We usually think of boredom as a bad thing—and it’s not one of the virtues on Ben Franklin’s list. But does boredom have a role in a good and meaningful life? Yes, argues Clive Thompson in this article:
“I’M DYING OF Boredom,” complains the young wife, Yelena, in Chekhov’s 1897 play Uncle Vanya. “I don’t know what to do.” Of course, if Yelena were around today, we know how she’d alleviate her boredom: She’d pull out her smartphone and find something diverting, like BuzzFeed or Twitter or Clash of Clans. If you have a planet’s worth of entertainment in your pocket, it’s easy to stave off ennui. Unless it turns out ennui is good for us. What if boredom is a meaningful experience—one that propels us to states of deeper thoughtfulness or creativity?
That’s the conclusion of two fascinating recent studies. In one, researchers asked a group of subjects to do something boring, like copying out numbers from a phone book, and then take tests of creative thinking, such as devising uses for a pair of cups. The result? Bored subjects came up with more ideas than a nonbored control group, and their ideas were often more creative. In a second study, subjects who took an “associative thought” word test came up with more answers when they’d been forced to watch a dull screensaver.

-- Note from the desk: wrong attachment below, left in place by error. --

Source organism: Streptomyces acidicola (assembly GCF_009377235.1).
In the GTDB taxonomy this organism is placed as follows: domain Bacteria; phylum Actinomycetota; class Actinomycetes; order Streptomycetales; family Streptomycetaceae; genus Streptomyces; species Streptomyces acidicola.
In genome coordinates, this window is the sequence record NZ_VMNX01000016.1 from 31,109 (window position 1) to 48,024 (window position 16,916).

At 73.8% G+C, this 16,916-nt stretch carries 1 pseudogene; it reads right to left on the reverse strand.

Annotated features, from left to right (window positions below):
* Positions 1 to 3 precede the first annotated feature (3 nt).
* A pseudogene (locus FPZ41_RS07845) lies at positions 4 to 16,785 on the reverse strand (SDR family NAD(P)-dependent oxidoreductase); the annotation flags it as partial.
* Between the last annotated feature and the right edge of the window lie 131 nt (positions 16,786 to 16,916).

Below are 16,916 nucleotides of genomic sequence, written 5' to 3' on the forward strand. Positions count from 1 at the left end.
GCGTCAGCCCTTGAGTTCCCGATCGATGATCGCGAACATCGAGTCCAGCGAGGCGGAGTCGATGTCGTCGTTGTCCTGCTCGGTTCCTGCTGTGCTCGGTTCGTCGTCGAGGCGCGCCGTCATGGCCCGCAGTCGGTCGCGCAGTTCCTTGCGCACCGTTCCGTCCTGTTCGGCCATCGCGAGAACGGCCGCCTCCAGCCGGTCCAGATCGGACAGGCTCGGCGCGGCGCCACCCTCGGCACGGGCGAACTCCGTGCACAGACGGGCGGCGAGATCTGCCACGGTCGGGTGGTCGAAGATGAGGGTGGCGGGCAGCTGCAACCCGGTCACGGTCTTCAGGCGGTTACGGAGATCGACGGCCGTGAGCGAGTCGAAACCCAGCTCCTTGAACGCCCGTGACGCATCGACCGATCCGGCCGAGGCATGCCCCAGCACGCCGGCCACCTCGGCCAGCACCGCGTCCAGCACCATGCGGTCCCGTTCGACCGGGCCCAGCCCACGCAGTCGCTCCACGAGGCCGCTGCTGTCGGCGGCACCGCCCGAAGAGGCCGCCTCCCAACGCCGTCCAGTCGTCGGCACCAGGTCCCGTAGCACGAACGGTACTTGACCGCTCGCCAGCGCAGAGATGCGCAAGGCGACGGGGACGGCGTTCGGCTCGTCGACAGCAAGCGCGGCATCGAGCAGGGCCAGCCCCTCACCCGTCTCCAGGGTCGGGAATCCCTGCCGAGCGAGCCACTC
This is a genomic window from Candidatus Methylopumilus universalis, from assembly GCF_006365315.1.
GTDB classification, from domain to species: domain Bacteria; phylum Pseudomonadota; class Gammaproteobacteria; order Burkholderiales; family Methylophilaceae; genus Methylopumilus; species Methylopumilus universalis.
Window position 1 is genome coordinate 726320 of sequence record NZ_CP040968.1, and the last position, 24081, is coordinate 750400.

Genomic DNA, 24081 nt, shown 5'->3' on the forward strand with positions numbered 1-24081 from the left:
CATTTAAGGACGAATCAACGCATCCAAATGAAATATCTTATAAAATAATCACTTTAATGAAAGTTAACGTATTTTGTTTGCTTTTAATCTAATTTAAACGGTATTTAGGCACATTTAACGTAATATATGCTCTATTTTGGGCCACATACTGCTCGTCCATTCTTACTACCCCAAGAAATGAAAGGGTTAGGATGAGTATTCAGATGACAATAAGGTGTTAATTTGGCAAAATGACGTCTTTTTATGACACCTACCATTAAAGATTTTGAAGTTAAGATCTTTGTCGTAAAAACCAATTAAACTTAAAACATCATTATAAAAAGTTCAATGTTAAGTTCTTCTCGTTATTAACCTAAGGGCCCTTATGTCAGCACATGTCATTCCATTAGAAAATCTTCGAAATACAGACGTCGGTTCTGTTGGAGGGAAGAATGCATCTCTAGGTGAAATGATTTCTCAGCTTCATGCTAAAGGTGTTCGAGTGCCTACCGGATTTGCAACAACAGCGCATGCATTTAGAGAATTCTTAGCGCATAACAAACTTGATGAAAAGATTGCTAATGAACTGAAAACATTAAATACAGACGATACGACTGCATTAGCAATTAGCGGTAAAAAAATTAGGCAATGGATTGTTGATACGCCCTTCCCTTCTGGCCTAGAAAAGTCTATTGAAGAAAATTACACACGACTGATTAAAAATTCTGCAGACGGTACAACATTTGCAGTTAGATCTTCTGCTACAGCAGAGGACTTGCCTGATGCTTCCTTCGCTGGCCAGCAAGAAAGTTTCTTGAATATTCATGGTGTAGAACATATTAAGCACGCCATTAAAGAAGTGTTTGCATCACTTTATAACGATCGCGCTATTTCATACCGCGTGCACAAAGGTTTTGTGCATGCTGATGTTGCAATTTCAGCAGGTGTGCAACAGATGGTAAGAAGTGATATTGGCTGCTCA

In addition to kindling creativity, I think boredom helps us be more reflective. If your mind has nothing to do, you can use that time to think more deeply about your life, to appreciate the beauty of the world around you, or to make sense of something you’re struggling with. Unfortunately, we’re programming boredom out of our life, quickly reaching for our phones as soon as boredom settles in—whether in line at the store or at home at the dinner table. Let’s resist this urge and see where our imagination takes us!
Emily Esfahani Smith, who co-wrote the New York Magazine article, is the author of The Power of Meaning: Crafting a Life That Matters (Crown). She writes about psychology, culture, and relationships. Her writing has appeared in the Wall Street Journal, New York Times, Time, The Atlantic, and other publications. Emily is also a columnist for The New Criterion, as well as an editor at the Stanford University’s Hoover Institution.